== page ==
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The world of User Experience, or “UX” as most people know it, is a growing field that many are taking more notice of. The deeper you delve into this field, the more you realize that the roles within it are ever-changing and adaptability is truly your best friend. Technology and speed in shipping out products is defining this decade. With the increased need to learn in a shorter amount of time, how do tech teams cope? At Brankas, the UX and Design teams face the same challenge. With everyone jumping online, how do we keep our interfaces clean and catchy? How do we maintain a design that’s relevant while prioritizing our users’ experience?
Misconception # 1: UX and UI are one and the same
We have a tendency to simplify ideas to fit our understanding, like a mental model. A common thing you’ll encounter when talking about design is “UX/UI” which makes it seem like these two terms mean the same and can be interchanged, not the case.
User Experience (UX), as defined by Don Norman and Jakob Nielsen (two of the most prominent figures in the field), is “encompassing all aspects of the end-user’s interaction with the company, its services and its products”. User Interface (UI) on the other hand, is the means by which the user interacts with a computer system whether it be a software application or a hardware device.
Keeping these two definitions in mind helps us understand that UI is a smaller piece in the ecosystem that contributes to the UX. Design isn’t the only contributor to User Experience - all the other teams within an organization significantly affect how a product or service is experienced. Since UX/UI is commonly tied to the role (UX/UI Designer), here’s our attempt to make a distinction between the two roles:
- UX Designer - maps out and then defines the sum of experiences (whether internal or external) the customer would go through when interacting with your company.
- UI Designer - interprets the customers needs and creates the interface that the customers will interact with to be able to use the product or service.
Misconception # 2: Give your customers what they want
We often hear this phrase: “the customer is always right”. However, how true this statement is depends on how “always” is interpreted. As designers, there is a fine line between delivering the customers’ requests and actually serving them value.
A popular quote from Henry Ford can better put this into context: “If I had asked people what they wanted, they would have said faster horses”.
A customer’s job is not to design, but to consume the product or service made for them. A customer would only relate it to their own experience and our job is to design that product or service to serve as many people as possible who share the same needs. This is why empathy is important. When we get feedback from a variety of people, it is our job to figure out what are commonly the most important problems to solve.
Misconception # 3: Less clicks is always better
Just like in any field, there are so-called best practices you can follow but shouldn’t do so blindly. A lot of times, it’s better to use them as a loose starting point and consciously make the effort to adjust it to fit how it’s affecting your product.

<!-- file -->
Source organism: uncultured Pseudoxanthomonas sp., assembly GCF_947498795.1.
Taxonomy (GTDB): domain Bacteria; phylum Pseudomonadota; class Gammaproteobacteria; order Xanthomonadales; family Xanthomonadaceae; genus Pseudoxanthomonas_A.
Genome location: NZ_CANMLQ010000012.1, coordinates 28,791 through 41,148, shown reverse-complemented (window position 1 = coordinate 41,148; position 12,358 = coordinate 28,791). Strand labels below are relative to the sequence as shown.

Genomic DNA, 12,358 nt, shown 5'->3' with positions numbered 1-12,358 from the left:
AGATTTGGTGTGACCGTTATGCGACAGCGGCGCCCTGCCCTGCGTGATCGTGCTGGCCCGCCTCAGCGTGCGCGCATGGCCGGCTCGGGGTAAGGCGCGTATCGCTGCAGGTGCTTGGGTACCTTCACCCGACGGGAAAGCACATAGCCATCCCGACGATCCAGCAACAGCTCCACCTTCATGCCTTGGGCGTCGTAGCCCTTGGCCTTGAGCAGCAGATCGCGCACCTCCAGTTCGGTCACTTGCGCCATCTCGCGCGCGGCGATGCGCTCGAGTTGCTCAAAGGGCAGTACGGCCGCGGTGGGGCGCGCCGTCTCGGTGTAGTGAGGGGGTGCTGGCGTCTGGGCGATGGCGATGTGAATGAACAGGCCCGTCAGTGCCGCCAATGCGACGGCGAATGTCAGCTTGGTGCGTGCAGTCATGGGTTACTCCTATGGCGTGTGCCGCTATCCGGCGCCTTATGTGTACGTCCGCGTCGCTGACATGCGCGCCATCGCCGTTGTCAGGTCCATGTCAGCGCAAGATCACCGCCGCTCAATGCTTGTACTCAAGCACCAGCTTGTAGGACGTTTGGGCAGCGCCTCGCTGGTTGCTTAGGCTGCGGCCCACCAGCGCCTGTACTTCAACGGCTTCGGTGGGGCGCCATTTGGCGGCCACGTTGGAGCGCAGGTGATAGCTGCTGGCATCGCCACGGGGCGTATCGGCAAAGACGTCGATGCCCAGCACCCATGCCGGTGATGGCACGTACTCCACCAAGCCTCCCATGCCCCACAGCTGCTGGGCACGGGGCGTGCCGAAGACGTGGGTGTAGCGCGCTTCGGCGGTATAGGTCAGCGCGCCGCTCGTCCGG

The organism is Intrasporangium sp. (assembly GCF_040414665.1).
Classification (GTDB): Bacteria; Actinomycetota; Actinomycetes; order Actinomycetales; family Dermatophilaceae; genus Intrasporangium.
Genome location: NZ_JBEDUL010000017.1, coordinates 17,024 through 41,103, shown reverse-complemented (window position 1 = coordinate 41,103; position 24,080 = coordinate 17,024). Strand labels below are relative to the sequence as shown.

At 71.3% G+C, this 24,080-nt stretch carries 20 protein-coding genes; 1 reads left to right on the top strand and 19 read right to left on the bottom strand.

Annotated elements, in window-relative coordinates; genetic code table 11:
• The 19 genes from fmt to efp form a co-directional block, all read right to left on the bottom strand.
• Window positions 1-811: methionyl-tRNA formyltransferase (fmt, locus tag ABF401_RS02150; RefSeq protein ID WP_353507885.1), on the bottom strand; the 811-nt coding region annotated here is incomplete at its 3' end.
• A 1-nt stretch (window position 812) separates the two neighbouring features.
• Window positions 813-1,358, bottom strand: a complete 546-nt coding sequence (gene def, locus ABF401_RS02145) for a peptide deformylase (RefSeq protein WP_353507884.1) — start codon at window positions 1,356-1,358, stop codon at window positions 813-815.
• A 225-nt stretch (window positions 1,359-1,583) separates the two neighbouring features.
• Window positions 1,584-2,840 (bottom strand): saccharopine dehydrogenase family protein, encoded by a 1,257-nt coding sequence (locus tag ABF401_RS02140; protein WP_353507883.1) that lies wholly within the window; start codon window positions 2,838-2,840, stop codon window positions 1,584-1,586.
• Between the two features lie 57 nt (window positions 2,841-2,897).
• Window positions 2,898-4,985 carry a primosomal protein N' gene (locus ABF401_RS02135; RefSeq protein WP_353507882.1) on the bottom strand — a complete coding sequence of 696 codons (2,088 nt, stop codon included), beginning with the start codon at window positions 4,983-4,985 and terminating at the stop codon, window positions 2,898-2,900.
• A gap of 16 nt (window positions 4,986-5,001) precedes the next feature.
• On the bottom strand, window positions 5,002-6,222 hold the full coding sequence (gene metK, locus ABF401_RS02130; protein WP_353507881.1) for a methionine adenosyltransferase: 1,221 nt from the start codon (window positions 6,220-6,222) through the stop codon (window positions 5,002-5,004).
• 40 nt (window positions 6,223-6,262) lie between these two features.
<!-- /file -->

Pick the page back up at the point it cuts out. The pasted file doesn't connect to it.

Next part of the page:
Having less clicks is not always better by default. There are already multiple studies that debunk the correlation of the number of steps being tied to user satisfaction. What’s significantly more important- 1. having clear steps (what needs to be done), 2. making them understandable (why each step exists) and 3. managing the user’s expectations (how long the process will be).
Misconception # 4: Give your users more options
When you’re in a restaurant and you look at the menu, how long does it take for you to decide what to order? Do you consider factors like budget, diet, or what’s the fresh catch of the day?
This is the same with designing options for users. The more options users have, the more time they spend thinking about which to go with. This is proven by Hick’s Law which describes the time it takes for a person to make a decision as a result of the possible choices he or she has: increasing the number of choices will increase the decision time logarithmically. Instead of giving too many options, it is our job as designers to make sure the user gets to their decision faster.
But what if you can’t lessen the number of choices and they are different and all equally important? One solution is to chunk them. As per Miller’s Law, The number of objects an average person can hold in working memory is 7 objects +/- 2. Instead of having a list of 20 items, being able to group them into 4 groups of 5 will make the selection process easier for the user.
Misconception # 5: Being unique is always good
As markets get more saturated with products and services, businesses want to make themselves stand out amongst the competition. There are times as designers when we need to make something new to stand out, but you need to ask yourself: who are you designing for, the business or the user?
One guideline we can refer to is Jakob’s Law, where it mentions how users spend all their time on other sites and how that trains and affects how people use similar products. What they see similar on one site will transfer the same expectations to succeeding sites - familiarity is your friend.
How we can relate this to actual product development, is by prioritizing how much more effective our products are. Its uniqueness can come from being able to provide a solution to problems no one else is solving.
As designers at Brankas, we want to provide the best UX possible for our Open Banking and API-based solutions. Some of these misconceptions were thought to be ways or practices to provide the best UX. But at the end of the day, we always think about whether the process fits our customers, our products, our industry, and our overall goal.